Ladies and gentlemen, we just might have ourselves a replacement for one Mr. Curtis Granderson in a couple of years, and his name is Wuilmer Becerra, currently hitting only about .400 right now in the Florida State League. Coming into Thursday night, Becerra sat at a ridiculous .415, an even .060 points ahead of the guy second to him in the entire league. Becerra, after going 0-4 last night, is now sitting at a still crazy insane .398 BA.
Young Mr. Becerra, perhaps also known as "the other throw-in kid" in that R.A. Dickey trade, will play out the entire 2016 season as 21 year old. That's right, he's 21 years old and he's hitting over .400 in what many regard as a pitcher friendly league.
I was able to watch Wuilmer LIVE last month at Tradition Field and have already written about him, and I was just hoping to spend a few minutes also singling him out in my recent string of prospect watch posts.
Like I've said recently, Becerra is a physically imposing young man. He looks tall, muscular and athletic. From the looks of things he appears to be destined to perhaps remain strictly positioned at RF for the Mets at this point. Based off what I've seen he certainly to the naked eye just doesn't have the look of a guy who could man CF, and I believe the Mets already have their LF'er for the next decade in Conforto. And with former first round pick OFer Brandon Nimmo appearing to now play exclusively CF that appears to also leave a strong clear path for Wuilmer all through the system.
Along with my eyeball test, my ear test tells me that Wuilmer uses his strength to make more solid contact on the ball then your average minor leaguer and professional hitter in general.
From last year up until now, I have in the past also written about a few other players who've come through the Mets St. Lucie Mets affiliate having that 'grown man strength'. Some of those have included Matt Oberste, Colton Plaia and Maikis De Le Cruz. One glaring difference, outside of discussing all strengths, projections and overall talent observations, is that while the others having passed through did so while pushing their mid-20s, Becerra again is just barely old enough to drink and could easily be in college ball right now.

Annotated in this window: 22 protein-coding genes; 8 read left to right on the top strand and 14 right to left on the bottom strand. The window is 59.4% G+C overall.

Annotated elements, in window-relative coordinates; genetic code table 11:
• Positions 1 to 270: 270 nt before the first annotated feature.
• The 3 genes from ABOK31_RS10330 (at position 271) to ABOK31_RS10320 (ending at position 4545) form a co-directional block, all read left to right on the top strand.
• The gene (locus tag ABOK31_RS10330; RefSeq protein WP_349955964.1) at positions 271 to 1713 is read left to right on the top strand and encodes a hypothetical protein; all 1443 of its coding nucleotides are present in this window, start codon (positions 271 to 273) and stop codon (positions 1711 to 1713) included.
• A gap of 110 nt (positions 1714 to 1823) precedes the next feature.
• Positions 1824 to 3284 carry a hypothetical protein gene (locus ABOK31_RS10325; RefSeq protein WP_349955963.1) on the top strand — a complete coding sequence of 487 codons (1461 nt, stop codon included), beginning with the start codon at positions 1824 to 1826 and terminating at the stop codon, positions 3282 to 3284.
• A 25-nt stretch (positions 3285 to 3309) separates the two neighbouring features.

However, when discussing Wuilmer and his stats this year, two quite interesting things stand out for two different reasons. His batting average and his power numbers. Again, his .398 BA EASILY leads the league in hitting. What's interesting is the currently low power outage up to this point. Again, we are talking about a large and in charge man whose projections can and should remain as a corner outfielder, of which many are stereotyped into needing to carry some pop. While with the rookie ball Kingsport affiliate, Wuilmer hit 7 homers in 58 games in 2014, and the followed that up with a VERY respectable 9 homers in 118 games while with the then Low A Savannah Sand Gnats affiliate in a pitcher friendly league with pitcher friendly ball parks including his own at the time home park where balls refused to ever really leave the yard. So what to make of things in the early going this year?